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Tuesday 11 August 2020

Differing Visual Aesthetics in Wargaming

 There I was varnishing  some refurbished old lead dudes and a thought came to me- well it happens once in a while -  and this  singular occurrence prompted another thought. Wow two thoughts joined together I'll be doing stream of consciousness next ! But no, I am not James Joyce nor was meant to be, the thoughts were in fact idle musing upon the Visual Aesthetics of wargaming and how much they have changed and morphed over the years and equally how much my own views and attitudes to the visual side of the hobby have changed .

 Now to be accurate I have always viewed "the look of the thing" as somewhat more important than the actual dice rolling.

 After all, if this was not so, then I would not bother with the model soldiers in the first place but would stick to screens or little bits of cardboard. I am aware that this is heresy to some who view the actual game play as the epitome of their hobby. Fine. No problem, enjoy yourselves, that is the point do not involve yourselves in the rest of our hobby  there is no need you can get your  painted armies delivered  to your door and begin fondling your numbered  cubes over the table almost immediately.

 Now I am not(well not much) having a go at people who use painting services. I have done so myself. and, once in a while still do. There are some fine chaps providing these services. I have units painted by Steve Skinner, James Main, Darren Taylor and Jez at Shakespeare Studios to name but four and I have never been less than pleased with their work. There are of course other fine painting services out there who do sterling work to judge by the amount of gear I send to them repeatedly on customers behalf's.

Mind you, I have also  several times encountered painters who are complete pillocks and seem to spend half a lifetime telling you why they have not completed your order on time, or even started it yet, and the quoted "6 weeks" inevitably becomes 6 months or more. This is especially galling if you have been daft enough to pay them a deposit. I know of one customer who has been sorely tried by the fact that  for various reasons "Painter X" simply will not finish his commission and has half painted units scattered about like confetti... ten months and counting for some of them .As my Granddad  would have said "Sod that for a game of soldiers". Buying it done,  is not always the simple option.

 No hopefully this goes a bit deeper. The problem , for me at least,with buying your stuff  "ready to play"  means that if you are not careful you are buying someone else's view  of how YOUR collection should look  someone else's vision , someone else's aesthetic. Now if you are a games player you may not give a monkey's about this and that is all well and good for you. But not me. Being only a games player would be to deny  much of the interesting "other stuff" that makes up the idea of the "Compleat Wargamer" (to misquote Isaac Walton) and yes in some  very small way possibly a more complete, thoughtful and rounded human being- something that seems to be in shorter supply now than formerly, though mostly(only mostly) , in my experience, outwith  the wargaming hobby.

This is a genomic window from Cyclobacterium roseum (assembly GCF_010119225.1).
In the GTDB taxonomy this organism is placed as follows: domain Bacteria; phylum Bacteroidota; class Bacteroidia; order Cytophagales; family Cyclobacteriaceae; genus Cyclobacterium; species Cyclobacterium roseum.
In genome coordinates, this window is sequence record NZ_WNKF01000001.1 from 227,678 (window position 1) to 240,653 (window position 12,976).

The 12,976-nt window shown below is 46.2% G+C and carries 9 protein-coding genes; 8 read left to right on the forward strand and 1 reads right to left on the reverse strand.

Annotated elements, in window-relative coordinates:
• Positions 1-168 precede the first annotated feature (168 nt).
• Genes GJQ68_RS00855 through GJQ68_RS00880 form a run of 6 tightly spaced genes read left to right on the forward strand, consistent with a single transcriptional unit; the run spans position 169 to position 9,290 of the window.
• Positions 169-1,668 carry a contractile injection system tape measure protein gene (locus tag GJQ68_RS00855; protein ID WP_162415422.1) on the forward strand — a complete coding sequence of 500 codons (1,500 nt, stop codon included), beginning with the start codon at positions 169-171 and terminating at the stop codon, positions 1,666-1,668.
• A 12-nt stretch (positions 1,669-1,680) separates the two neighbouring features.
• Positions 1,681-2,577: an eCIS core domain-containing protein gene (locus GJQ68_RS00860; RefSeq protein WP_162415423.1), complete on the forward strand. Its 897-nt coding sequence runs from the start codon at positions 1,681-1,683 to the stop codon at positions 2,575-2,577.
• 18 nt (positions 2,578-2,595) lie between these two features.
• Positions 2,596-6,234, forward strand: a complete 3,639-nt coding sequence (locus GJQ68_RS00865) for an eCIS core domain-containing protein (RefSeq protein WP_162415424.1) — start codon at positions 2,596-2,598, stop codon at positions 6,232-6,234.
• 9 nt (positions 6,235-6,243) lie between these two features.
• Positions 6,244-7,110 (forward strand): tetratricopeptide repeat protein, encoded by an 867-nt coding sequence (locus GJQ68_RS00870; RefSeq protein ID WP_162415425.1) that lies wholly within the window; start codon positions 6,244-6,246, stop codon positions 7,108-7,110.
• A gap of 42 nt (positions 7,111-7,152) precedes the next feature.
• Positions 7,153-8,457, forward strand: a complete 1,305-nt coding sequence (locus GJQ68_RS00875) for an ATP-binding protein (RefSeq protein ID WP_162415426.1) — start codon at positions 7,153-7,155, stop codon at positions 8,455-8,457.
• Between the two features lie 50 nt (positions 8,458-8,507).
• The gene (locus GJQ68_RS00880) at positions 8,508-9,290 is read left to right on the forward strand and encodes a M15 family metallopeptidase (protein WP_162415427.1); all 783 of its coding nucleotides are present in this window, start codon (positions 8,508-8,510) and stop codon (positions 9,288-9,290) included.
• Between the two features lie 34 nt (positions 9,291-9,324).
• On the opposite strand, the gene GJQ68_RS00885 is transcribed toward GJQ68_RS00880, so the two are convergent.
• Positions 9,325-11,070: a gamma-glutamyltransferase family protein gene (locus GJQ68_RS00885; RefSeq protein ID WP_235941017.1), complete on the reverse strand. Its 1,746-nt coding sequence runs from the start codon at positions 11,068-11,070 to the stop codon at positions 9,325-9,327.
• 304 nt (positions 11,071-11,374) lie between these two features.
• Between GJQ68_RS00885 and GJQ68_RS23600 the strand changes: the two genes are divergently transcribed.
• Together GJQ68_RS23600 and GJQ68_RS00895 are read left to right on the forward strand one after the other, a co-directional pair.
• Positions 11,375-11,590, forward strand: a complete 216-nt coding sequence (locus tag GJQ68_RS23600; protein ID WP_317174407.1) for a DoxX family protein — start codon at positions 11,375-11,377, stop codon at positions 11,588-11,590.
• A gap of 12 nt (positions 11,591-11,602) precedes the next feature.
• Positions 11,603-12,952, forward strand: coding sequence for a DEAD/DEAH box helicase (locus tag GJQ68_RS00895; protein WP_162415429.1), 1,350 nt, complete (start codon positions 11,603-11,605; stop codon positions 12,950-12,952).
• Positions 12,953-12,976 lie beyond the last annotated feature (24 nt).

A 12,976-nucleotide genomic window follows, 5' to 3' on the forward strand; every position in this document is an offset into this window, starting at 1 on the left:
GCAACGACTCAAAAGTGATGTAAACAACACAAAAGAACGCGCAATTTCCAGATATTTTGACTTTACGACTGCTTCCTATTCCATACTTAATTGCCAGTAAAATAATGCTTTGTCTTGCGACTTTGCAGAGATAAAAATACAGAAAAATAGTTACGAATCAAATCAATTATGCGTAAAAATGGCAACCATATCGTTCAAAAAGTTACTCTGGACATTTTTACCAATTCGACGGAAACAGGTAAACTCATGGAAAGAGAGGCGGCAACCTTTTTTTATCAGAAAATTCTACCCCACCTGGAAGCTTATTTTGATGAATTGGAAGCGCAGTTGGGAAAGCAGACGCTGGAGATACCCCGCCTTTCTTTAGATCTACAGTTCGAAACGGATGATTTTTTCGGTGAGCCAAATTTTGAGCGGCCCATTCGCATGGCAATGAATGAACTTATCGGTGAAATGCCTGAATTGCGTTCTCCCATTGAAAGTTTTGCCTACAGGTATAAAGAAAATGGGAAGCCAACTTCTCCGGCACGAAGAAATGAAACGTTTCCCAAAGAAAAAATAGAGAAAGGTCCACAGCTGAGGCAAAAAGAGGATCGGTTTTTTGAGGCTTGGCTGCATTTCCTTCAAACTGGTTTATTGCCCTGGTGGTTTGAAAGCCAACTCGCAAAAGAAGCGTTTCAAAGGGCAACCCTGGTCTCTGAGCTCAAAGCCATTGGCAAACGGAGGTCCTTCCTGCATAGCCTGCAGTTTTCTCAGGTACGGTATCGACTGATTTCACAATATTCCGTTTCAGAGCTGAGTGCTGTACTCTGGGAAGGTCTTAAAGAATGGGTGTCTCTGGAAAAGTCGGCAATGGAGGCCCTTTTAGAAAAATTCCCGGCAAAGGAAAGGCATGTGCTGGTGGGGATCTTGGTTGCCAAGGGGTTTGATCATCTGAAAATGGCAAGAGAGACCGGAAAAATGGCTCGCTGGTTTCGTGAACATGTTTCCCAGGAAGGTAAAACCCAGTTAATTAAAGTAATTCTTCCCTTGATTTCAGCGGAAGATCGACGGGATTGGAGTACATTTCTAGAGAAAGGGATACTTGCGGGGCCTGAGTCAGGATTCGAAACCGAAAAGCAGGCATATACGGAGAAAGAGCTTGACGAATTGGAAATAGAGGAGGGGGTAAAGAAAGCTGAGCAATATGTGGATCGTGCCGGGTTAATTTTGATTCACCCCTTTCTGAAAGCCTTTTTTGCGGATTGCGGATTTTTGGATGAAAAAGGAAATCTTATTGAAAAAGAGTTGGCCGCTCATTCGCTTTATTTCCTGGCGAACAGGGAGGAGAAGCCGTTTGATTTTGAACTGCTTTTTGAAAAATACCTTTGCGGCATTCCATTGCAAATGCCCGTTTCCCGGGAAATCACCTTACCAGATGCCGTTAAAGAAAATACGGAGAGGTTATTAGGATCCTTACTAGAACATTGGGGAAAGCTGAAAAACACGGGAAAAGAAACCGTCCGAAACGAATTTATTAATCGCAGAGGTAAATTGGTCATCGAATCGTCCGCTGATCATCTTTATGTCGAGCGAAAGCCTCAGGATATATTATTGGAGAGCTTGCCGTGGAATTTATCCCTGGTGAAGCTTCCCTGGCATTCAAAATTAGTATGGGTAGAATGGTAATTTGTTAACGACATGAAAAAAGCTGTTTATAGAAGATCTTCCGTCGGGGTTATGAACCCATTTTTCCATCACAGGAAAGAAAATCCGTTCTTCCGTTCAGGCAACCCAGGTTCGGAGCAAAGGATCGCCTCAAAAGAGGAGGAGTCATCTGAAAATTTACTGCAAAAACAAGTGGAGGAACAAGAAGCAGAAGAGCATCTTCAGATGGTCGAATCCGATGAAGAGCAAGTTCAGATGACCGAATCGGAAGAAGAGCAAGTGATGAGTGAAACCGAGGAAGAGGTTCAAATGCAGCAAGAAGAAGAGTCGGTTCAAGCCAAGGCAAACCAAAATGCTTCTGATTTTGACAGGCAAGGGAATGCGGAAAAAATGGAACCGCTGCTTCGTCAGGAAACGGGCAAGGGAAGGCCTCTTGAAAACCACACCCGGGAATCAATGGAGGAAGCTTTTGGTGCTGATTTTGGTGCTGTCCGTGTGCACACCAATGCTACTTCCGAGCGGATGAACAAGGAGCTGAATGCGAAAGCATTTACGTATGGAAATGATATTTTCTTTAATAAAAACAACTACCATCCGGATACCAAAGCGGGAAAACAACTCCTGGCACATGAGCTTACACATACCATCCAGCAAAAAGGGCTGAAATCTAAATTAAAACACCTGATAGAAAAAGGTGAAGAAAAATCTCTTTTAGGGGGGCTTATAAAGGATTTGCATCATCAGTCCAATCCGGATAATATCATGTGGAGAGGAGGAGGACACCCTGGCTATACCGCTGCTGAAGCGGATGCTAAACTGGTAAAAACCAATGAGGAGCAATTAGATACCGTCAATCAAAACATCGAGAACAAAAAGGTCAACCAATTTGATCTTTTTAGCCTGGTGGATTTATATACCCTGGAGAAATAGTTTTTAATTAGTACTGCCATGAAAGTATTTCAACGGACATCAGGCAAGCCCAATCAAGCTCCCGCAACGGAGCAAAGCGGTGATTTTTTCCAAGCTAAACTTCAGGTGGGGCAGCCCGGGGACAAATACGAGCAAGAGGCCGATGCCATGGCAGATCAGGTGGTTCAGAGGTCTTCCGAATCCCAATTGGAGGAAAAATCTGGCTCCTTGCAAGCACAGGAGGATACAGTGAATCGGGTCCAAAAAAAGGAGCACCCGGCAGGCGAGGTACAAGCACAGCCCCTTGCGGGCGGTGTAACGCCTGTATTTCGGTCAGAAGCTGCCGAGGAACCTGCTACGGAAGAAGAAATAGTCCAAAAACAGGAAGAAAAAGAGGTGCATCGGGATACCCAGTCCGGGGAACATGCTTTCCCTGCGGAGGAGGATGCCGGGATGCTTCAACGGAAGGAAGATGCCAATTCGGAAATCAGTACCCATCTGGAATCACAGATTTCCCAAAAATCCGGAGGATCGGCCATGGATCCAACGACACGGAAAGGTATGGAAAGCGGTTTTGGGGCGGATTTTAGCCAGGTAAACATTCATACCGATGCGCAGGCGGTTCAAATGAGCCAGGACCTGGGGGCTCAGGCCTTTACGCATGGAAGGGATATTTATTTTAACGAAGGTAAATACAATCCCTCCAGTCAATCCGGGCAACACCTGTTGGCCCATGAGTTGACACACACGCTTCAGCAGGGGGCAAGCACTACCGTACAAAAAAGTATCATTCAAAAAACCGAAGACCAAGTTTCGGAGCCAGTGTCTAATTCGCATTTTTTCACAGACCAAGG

However, let us not be too precious about this, let us simply, for the sake of discussion, assume that you think the look of the thing has some importance for you . Okay so that is decided . Where do you go next?
Sikh Cavalry painted in the  "received style" of the 1990s. These by Dave Jarvis.
Indian Mutiny figures. Painted and based by me again in the 1990s received style.Though I always undercoat white or grey rather than the colour killing black.

Surely the next thing to do is to decide what kind of look you want for your collection and for your tables when you use that collection. Now when you go to shows or read a magazine or up to a point browse the zillions of wargaming sites on the internet the does seem to be a certain "received look" followed often seemingly by worshippers at the "Church of the Bloody Expensive Rulebook" and those who kneel to the altar of  the "eye candy" within said B.E.R. Now don't get me wrong, sometimes this is appropriate and even necessary but somehow these days I find all of these set ups looking very similar to each other so that you can barely tell one from another- especially when they have been bought and paid for rather than built by the owners fair hand. I've done a turn at "received look"myself, sometimes alone sometimes with   significant help (though never by simply buying it done) and sometimes still do,   but I have never been a slave to convention. After all the "received style" changes every so often as a new B.E.R. appears Indeed rather the opposite- "The Resistance Lives On" so to speak. I want something a little different something a little closer to unique. Not always, but sometimes when the mood takes me, I want out of the current wargaimng rut. 

The Need for Individuality.

This is one of the reasons why I have- for some games and periods, some of the time- reverted to older "retro" rules. They have a different feel to them . It is the same with "retro" figures they frequently have more individuality. They lack the tediousness of "perfection". With many of today's plastic(or indeed metal) perryclones you are hard put to tell one make from another, still less when all are painted in the "received look"- often with extra knuckles.  I like models and units with a little  style and a little individuality so,  in some cases, I mix makers in the same army or even in the same unit. The idea of having the same army based in the same way for the same rules as every other  chap has absolutely no appeal whatsoever. One of the advantages of older figures was that you could tell a Lamming from a Minifig from a Garrison from a Willie . Variety was the spice of my earlier armies.